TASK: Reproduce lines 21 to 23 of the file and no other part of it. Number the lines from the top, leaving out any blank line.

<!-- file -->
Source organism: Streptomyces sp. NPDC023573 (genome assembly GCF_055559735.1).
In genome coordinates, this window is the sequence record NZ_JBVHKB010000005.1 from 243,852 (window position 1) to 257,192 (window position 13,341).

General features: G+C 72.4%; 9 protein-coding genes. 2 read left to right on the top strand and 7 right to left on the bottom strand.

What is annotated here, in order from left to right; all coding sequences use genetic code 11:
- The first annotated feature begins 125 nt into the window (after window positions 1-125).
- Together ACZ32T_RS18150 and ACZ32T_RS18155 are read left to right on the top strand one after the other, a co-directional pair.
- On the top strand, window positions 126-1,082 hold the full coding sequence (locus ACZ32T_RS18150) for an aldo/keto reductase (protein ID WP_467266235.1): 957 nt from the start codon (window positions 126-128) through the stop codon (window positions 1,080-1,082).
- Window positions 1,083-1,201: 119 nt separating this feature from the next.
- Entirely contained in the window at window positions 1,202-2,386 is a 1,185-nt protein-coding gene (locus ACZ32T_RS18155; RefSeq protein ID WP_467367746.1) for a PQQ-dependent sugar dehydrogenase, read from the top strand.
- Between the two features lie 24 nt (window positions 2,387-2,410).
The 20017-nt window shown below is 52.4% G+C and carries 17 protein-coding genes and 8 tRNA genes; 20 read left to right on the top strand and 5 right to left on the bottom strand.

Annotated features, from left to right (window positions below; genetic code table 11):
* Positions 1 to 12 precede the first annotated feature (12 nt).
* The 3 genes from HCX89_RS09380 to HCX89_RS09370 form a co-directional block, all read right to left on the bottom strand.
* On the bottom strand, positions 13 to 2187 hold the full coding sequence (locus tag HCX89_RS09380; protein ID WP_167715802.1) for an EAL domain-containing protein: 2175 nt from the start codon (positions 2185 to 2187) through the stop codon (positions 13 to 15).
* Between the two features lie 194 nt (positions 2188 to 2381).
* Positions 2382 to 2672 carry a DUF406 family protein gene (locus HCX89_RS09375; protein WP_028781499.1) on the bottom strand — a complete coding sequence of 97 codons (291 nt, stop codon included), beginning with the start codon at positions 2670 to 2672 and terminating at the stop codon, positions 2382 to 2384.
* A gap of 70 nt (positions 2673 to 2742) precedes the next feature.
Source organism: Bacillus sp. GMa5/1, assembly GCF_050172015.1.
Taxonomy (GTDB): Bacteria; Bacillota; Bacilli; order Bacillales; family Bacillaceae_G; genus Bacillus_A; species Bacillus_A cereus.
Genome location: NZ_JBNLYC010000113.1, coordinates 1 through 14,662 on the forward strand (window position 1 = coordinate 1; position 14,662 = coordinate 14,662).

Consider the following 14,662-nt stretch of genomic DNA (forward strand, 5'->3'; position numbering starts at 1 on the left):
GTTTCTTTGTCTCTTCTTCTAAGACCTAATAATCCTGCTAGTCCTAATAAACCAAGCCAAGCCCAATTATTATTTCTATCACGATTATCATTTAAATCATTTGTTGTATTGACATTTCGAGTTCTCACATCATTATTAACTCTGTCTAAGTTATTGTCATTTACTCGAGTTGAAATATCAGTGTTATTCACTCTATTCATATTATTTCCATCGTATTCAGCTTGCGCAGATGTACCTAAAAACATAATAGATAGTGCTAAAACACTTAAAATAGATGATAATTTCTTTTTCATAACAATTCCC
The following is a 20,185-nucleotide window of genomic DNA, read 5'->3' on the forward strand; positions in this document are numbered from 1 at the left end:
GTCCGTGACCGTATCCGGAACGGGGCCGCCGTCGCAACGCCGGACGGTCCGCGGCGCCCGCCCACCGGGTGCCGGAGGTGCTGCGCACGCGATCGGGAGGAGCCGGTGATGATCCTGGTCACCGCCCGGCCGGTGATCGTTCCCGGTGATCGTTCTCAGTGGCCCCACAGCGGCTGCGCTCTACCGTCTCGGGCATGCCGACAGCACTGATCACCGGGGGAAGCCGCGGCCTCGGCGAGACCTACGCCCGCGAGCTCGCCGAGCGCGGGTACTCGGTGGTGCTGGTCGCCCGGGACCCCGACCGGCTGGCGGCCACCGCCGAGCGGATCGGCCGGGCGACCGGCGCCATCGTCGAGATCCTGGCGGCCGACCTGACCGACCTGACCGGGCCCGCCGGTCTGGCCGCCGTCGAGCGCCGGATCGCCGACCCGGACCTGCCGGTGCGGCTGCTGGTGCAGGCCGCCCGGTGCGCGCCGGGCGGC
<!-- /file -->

Genome location: NZ_JBNLYC010000113.1, coordinates 1 through 14,662 on the forward strand (window position 1 = coordinate 1; position 14,662 = coordinate 14,662).

Consider the following 14,662-nt stretch of genomic DNA (forward strand, 5'->3'; position numbering starts at 1 on the left):
GTTTCTTTGTCTCTTCTTCTAAGACCTAATAATCCTGCTAGTCCTAATAAACCAAGCCAAGCCCAATTATTATTTCTATCACGATTATCATTTAAATCATTTGTTGTATTGACATTTCGAGTTCTCACATCATTATTAACTCTGTCTAAGTTATTGTCATTTACTCGAGTTGAAATATCAGTGTTATTCACTCTATTCATATTATTTCCATCGTATTCAGCTTGCGCAGATGTACCTAAAAACATAATAGATAGTGCTAAAACACTTAAAATAGATGATAATTTCTTTTTCATAACAATTCCC